Finding Your Place in the World The Good Luck of Right Now

Your Hometown Bookstore
/ Marc
h 20
Read Between the Lynes
E-Mail us at:
[email protected]
Shop Locally Online
Store Hours
Monday thru Saturday
10 am – 8 pm
Sunday 11 am – 4 pm
We’re Here to Help!
You can count on us for …
Book Knowledge
Gift Ideas
Remember, books
are gifts they can open
again and again.
Finding Your Place in the World
The Good Luck of
Right Now
From Matthew Quick, the New
York Times bestselling author of
The Silver Linings Playbook, comes
The Good Luck of Right Now
($25.99, Harper, 9780062285539), a
funny and tender story about family,
friendship, grief, acceptance, and
Richard Gere — an entertaining and
inspiring tale that will leave you pondering the rhythms of
the universe and marveling at the power of kindness and
love. For thirty-eight years, Bartholomew Neil has lived
with his mother. When she gets sick and dies, he has no idea
how to be on his own. His redheaded grief counselor,
Wendy, says he needs to find his flock and leave the nest.
But how does a man learn how to fly when his whole life has
been grounded in his mom, Saturday mass, and the library?
Bartholomew thinks he’s found a clue when he discovers a
“Free Tibet” letter from Richard Gere hidden in his mother’s underwear drawer. Believing that the actor is meant to
help him, Bartholomew awkwardly starts his new life, writing Richard Gere a series of highly intimate letters that
reveal one man’s heartbreakingly earnest attempt to assemble a family of his own. Avail. 2/11
Shotgun Lovesongs
Hank, Leland, Kip and Ronny were all born and raised in
the same Wisconsin town and are now coming into their
own (or not) as husbands and fathers.
One of them never left, still farming
the family’s land. Others did leave,
going farther afield to make good, with
varying degrees of success — as a rock
star, commodities trader, rodeo stud.
Woven into this patchwork is Beth,
whose presence among them — both
then and now — fuels the kind of passion one comes to expect of lovesongs
and rivalries. Desperately wishing to
see themselves as the unified tribe they
remember, they are instead confronted
with how things have changed. Shotgun
Lovesongs ($25.99, Thomas Dunne,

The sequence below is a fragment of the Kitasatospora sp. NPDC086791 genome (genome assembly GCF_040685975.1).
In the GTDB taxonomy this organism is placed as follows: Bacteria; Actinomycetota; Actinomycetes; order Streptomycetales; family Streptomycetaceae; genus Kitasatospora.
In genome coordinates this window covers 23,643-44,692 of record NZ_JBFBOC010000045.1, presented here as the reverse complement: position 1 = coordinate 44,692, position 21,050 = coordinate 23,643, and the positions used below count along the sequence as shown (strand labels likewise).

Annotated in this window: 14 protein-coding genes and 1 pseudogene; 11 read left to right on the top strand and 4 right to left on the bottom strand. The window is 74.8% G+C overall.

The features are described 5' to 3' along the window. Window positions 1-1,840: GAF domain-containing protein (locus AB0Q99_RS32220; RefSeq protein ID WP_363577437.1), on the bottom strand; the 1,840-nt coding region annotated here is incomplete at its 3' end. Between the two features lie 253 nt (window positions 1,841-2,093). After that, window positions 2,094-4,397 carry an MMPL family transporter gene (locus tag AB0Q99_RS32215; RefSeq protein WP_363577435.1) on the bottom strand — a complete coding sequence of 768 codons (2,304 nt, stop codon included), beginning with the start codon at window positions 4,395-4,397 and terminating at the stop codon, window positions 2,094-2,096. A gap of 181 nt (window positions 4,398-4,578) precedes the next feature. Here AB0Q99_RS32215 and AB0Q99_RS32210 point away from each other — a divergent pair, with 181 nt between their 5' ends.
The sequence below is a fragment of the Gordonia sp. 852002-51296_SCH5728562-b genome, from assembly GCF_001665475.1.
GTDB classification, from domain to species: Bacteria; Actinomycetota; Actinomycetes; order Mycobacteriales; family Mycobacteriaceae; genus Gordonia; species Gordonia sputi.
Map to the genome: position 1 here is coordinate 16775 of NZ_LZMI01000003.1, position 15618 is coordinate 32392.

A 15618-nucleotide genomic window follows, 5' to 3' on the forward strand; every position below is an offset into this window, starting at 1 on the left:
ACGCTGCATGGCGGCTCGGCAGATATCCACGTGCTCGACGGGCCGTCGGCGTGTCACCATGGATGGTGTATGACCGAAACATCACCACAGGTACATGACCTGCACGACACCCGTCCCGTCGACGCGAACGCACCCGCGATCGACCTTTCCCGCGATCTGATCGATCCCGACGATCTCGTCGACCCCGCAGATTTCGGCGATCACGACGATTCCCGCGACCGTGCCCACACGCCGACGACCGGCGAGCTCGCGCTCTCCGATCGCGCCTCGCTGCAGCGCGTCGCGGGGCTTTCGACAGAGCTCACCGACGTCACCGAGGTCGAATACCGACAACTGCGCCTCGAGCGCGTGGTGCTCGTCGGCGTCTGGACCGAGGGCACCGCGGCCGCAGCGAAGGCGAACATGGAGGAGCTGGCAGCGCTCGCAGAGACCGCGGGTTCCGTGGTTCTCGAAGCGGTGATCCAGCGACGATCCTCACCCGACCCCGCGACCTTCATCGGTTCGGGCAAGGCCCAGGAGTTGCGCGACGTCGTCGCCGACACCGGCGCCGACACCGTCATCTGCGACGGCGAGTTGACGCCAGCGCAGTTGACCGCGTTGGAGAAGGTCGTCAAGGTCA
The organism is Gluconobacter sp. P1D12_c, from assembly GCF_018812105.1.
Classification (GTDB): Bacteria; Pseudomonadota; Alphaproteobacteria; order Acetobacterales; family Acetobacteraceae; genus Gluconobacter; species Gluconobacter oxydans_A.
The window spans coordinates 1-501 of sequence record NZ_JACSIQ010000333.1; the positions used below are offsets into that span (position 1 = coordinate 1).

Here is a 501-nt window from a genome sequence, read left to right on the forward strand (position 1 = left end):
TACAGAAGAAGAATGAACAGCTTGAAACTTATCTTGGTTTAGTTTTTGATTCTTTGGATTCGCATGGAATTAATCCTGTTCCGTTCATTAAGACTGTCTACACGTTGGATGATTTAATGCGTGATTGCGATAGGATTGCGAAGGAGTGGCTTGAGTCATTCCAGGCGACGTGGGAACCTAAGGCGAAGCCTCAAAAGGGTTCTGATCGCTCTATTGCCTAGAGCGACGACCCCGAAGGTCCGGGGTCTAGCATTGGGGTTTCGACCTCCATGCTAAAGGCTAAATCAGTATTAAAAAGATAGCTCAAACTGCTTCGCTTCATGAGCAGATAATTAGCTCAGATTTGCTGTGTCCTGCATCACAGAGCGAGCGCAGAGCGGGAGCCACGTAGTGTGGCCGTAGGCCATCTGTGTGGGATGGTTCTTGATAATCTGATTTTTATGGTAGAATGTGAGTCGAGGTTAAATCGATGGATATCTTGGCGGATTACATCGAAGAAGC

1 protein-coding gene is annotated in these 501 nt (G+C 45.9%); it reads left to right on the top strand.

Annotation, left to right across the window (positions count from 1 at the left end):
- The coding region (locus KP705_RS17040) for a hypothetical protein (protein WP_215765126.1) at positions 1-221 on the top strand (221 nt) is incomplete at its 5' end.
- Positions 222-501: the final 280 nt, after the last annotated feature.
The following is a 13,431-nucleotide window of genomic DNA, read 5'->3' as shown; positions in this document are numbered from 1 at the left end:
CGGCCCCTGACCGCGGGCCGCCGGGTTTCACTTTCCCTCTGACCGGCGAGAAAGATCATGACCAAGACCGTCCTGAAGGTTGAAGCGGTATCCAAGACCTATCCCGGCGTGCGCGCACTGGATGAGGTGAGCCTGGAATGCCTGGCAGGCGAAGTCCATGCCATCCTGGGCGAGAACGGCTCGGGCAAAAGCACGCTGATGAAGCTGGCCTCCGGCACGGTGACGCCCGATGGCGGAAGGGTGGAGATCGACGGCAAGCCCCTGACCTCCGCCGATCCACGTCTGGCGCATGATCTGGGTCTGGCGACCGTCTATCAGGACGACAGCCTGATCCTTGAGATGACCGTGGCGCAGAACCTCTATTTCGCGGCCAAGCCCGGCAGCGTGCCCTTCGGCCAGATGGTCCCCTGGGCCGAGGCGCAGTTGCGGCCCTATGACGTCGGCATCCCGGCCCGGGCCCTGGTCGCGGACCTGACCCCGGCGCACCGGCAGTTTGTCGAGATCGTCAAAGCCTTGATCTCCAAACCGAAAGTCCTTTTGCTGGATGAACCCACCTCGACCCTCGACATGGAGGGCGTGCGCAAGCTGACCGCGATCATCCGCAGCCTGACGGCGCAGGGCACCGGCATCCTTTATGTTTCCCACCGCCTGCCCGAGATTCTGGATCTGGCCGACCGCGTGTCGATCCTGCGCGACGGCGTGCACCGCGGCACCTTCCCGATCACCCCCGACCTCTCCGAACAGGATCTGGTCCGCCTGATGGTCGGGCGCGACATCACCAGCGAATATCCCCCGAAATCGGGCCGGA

9781250039811), by Nickolas Butler, is
a remarkable and uncompromising
saga that explores the age-old
question of whether or not you
can ever truly come home
again — and the kind of steely
faith and love that it requires.
Avail. 3/4
The UnAmericans
Molly Antopol’s short stories in
The UnAmericans ($24.95, W.W.
Norton, 9780393241136) explore
the ties that bind families and communities together. An
absentee father needles his adult daughter for details
about her newly commissioned play when he fears it will
cast him in an unflattering light. An actor, imprisoned
during the Red Scare for playing up his communist leanings to get a part with a leftist film director, is shamed by
his act when he reunites with his precocious young son.
An Israeli soldier, forced to defend a settlement filled
with American religious families, still pines for a chance
to discover the United States for himself. A young Israeli
journalist, left unemployed after America’s most recent
economic crash, questions her life path when she begins
dating a middle-aged widower still in mourning for his
wife. And in the book’s final story, a young American and
her Israeli husband are forced to reconsider their marriage after the death of her dissident art-collecting grandmother. You’ll long remember this book for its wit,
humanity, and heart. Avail. 2/3
129 Van Buren
Woodstock, IL 60098
129 Van Buren
Woodstock, IL 60098
Phone: (815) 206-5967
Dear Booklover,
As we look ahead to the new year, we wonder
about the new voices we’ll meet and the new
books that will expand our world, entertain us
until the wee hours, be so beautifully written we
don’t want to see the story end, and be so worthy
of talking about at social gatherings and in our
book groups during the months ahead.
With millions of titles already in print and hundreds of thousands more
released each year, writing and reading is alive and well. Even though our
lives have gotten busier, many of us savor quiet time to read and realize
that it’s one important way to maintain balance in our lives. If only one of
our most serious dilemmas would be “What do I read next?”